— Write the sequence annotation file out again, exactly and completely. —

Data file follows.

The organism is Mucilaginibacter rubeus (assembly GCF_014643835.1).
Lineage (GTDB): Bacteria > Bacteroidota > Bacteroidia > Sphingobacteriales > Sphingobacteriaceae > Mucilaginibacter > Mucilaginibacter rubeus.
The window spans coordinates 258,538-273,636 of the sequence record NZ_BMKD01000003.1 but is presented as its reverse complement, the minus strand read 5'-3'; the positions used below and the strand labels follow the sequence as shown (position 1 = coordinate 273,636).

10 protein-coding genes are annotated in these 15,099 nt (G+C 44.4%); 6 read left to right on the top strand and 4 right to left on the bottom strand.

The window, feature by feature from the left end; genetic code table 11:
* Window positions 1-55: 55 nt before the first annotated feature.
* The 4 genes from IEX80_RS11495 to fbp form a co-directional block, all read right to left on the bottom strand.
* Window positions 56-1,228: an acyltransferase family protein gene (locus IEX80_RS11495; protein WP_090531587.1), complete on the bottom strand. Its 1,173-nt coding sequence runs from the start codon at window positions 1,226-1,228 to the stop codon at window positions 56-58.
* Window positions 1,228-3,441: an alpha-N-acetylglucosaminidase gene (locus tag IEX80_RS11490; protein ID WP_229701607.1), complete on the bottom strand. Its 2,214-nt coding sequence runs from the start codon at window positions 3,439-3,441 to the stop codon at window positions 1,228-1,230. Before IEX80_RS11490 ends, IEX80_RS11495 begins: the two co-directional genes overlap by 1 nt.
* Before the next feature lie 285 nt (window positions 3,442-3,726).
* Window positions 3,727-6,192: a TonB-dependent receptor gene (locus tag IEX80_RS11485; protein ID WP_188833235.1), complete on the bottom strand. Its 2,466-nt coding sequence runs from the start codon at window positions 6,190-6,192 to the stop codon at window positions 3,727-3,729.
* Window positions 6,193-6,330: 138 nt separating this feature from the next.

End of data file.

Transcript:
The organism is Mucilaginibacter rubeus (assembly GCF_014643835.1).
Lineage (GTDB): Bacteria > Bacteroidota > Bacteroidia > Sphingobacteriales > Sphingobacteriaceae > Mucilaginibacter > Mucilaginibacter rubeus.
The window spans coordinates 258,538-273,636 of the sequence record NZ_BMKD01000003.1 but is presented as its reverse complement, the minus strand read 5'-3'; the positions used below and the strand labels follow the sequence as shown (position 1 = coordinate 273,636).

10 protein-coding genes are annotated in these 15,099 nt (G+C 44.4%); 6 read left to right on the top strand and 4 right to left on the bottom strand.

The window, feature by feature from the left end; genetic code table 11:
* Window positions 1-55: 55 nt before the first annotated feature.
* The 4 genes from IEX80_RS11495 to fbp form a co-directional block, all read right to left on the bottom strand.
* Window positions 56-1,228: an acyltransferase family protein gene (locus IEX80_RS11495; protein WP_090531587.1), complete on the bottom strand. Its 1,173-nt coding sequence runs from the start codon at window positions 1,226-1,228 to the stop codon at window positions 56-58.
* Window positions 1,228-3,441: an alpha-N-acetylglucosaminidase gene (locus tag IEX80_RS11490; protein ID WP_229701607.1), complete on the bottom strand. Its 2,214-nt coding sequence runs from the start codon at window positions 3,439-3,441 to the stop codon at window positions 1,228-1,230. Before IEX80_RS11490 ends, IEX80_RS11495 begins: the two co-directional genes overlap by 1 nt.
* Before the next feature lie 285 nt (window positions 3,442-3,726).
* Window positions 3,727-6,192: a TonB-dependent receptor gene (locus tag IEX80_RS11485; protein ID WP_188833235.1), complete on the bottom strand. Its 2,466-nt coding sequence runs from the start codon at window positions 6,190-6,192 to the stop codon at window positions 3,727-3,729.
* Window positions 6,193-6,330: 138 nt separating this feature from the next.